Tamzidur Rahman talks about yoga with Anika Rabbani
The main aspect of yoga is meditation and turning inwards with all our focus. You cannot come to a yoga class with only half your attention or giggle with friends or stop to check your Facebook
How long have you been practising yoga? What inspired you to start?
I started doing yoga when I was 14. My older sister used to go to a class conducted by a lady named Fouzia Mansoor and our mother made me tag along with her. I turn 35 this year, so over two decades of practise. After wrapping up college, I started working in the development sector and at work I taught yoga twice a week to the female staff at CARE Bangladesh. After I had my daughter, I started teaching more regularly and eventually went on to get certified to teach professionally.
There are many old wives’ tales attached to yoga (like floating, unusual meditative stances, power derived from the Chakra pool, etc.) due it being an ancient and ‘mysterious’ form of meditation. What is the difference between such myths and the actual practise?
Yoga or “union” comes from the ability to detach or discipline the constantly thinking self from whatever is going on externally – the union in question of course is that of the breath, mind and body. In the ancient texts there is an image of a chariot being controlled by two reins and it is said that this yoke or control is the yoga – a metaphor for being able to control the ever-altering mind. Thus, yoga empowers us to be unfettered by situations or outcomes, be they pleasant or otherwise. It strengthens the mind alongside the strengthening of the physical body. The first yoga sutra by the sage Patanjali reads, “Yogas chitta vritti nirodah – yoga is the cessation of the modifications of the mind.” There is however a lot of truth to the “old wives’ tales” as you call it. Meditation can be a form of out of body transcendental experience as can conscious breathing. However, there are no shortcuts, practise is essential and in the words of the famous guru Pathabi Jois “Yoga is 99% practice and 1% theory.”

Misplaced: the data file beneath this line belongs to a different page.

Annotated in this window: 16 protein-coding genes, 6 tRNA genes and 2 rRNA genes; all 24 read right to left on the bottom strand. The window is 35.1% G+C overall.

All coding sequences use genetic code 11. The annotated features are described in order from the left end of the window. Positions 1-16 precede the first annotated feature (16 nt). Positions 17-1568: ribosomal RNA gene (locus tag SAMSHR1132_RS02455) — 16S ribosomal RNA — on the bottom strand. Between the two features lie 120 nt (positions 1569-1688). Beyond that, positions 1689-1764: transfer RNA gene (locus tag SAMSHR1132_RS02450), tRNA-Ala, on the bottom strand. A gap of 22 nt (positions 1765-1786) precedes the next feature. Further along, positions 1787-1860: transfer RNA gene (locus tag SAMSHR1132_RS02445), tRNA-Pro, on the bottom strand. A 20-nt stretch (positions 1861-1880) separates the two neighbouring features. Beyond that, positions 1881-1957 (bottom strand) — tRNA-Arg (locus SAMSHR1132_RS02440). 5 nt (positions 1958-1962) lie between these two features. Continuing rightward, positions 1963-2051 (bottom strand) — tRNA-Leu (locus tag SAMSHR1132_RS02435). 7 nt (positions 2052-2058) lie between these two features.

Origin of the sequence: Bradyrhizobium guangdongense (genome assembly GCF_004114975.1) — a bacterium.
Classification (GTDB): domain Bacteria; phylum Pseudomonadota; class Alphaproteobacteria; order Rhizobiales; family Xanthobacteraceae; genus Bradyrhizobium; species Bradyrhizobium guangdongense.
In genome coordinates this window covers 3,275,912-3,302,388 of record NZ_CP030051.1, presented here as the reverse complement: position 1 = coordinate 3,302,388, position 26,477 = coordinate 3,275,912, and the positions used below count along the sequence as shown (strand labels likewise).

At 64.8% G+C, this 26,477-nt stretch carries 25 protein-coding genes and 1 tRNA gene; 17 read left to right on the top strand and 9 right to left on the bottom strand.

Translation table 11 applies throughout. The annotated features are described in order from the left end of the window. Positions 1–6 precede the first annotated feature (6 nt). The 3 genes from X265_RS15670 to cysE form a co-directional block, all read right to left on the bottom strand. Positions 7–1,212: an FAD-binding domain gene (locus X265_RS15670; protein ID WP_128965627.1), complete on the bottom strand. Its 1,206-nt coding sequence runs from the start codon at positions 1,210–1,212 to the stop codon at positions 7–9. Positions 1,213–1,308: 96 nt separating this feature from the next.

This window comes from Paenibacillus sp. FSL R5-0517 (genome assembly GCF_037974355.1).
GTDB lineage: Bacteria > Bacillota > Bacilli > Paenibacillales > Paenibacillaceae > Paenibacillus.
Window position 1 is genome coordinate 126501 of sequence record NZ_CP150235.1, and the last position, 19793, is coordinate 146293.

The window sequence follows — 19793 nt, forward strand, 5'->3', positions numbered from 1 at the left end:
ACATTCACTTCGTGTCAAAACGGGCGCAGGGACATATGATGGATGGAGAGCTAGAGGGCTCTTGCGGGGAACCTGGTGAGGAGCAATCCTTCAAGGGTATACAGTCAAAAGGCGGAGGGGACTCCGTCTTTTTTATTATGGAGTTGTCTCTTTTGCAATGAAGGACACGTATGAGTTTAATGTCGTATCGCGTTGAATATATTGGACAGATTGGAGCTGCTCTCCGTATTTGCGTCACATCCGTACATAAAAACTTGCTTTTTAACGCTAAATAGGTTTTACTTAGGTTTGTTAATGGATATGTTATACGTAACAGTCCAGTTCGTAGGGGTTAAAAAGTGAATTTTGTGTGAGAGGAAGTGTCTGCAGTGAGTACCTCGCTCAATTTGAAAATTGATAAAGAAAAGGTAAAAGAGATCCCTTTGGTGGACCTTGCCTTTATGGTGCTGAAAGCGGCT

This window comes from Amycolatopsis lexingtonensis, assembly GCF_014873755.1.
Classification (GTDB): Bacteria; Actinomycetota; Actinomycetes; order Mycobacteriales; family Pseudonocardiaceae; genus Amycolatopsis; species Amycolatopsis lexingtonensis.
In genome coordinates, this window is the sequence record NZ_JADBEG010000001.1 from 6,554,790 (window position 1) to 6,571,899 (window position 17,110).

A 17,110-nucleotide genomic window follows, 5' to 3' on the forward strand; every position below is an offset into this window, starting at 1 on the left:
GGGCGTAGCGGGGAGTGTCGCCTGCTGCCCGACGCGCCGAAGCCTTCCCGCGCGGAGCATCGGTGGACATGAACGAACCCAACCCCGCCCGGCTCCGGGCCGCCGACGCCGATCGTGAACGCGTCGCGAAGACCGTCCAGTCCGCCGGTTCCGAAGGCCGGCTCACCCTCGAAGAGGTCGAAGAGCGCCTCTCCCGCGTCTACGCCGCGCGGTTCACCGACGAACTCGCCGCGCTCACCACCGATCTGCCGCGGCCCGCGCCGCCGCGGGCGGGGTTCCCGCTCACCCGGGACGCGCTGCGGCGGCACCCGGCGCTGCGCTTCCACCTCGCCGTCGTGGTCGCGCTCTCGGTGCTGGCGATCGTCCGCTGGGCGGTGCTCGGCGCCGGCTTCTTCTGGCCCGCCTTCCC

You follow the Ashtanga Yoga form – what sets it apart from the various other forms?
Ashtanga is a lifetime yoga practise. The practitioner graduates from the first series to the intermediate, third and so on. Each series has an intelligent set of postures/sequences to practise designed through centuries to help the practitioner develop physically, mentally and spiritually. So you have to do the practise six days a week with one day off. It’s deeply rooted in tradition – we don’t practise if there is a full moon for example and on the rest day, we eat a lot of sweets and take castor oil baths. It’s also the hardest, most challenging form of yoga that exists. It’s namely a breathing practise that looks like serious gymnastics. The deeper you get into the practice you realise that it is in fact a form of moving meditation. I currently teach the primary series – also known as yoga chikitsa in Sanskrit which means yoga therapy or cure. When done regularly this practice is known to cure illnesses and purifies the body both mentally and physically
Can you elaborate on the benefits of yoga for the residents of Dhaka?
Yoga is perfect for the citizens of Dhaka as it’s a city that leaves you in a state of high stress, bad diet and lackluster exercise options. It will leave you feeling stronger, younger, more supple at the joints. Continued practice of yoga will improve digestion, skin, hair, memory, and mood and the list can go on. I don’t see how anyone can not benefit from practice of yoga but you need to remember, just coming to one class won’t solve anything, you have to keep practising.
A handful of yoga practitioners suffer physical injuries each year due to which yoga has been criticised for being potentially dangerous. From your experience, how much of this is true? Have you ever been seriously injured doing yoga?
I have been injured many times – mostly when I was not being mindful and when I was pushing my body beyond its limits. You have to watch out for the ego voice which eggs you on to do more instead of listening to the cues your body gives you to stop, slow down, modify or even skip a pose. Most injuries happen when there is something for the student to learn, perhaps a lesson in slowing down and listening to the internal cues signalled by the body. The main aspect of yoga is meditation and turning inwards with all our focus. You cannot come to a yoga class with only half your attention or giggle with friends or stop to check your Facebook – you have to be fully present. If you are not then you can very well get injured. The same thing happens to people in my Karate/Jiu jitsu class!
Do you have any advice for beginners?
If you take up yoga remember it is not just a physical exercise. It will creep up on you as though by surprise, toughen up your spiritual muscles and leave you fighting fit for anything life throws your way – come to practice with an open mind and remember always to breathe consciously. After all, you don’t do the yoga – the yoga does you.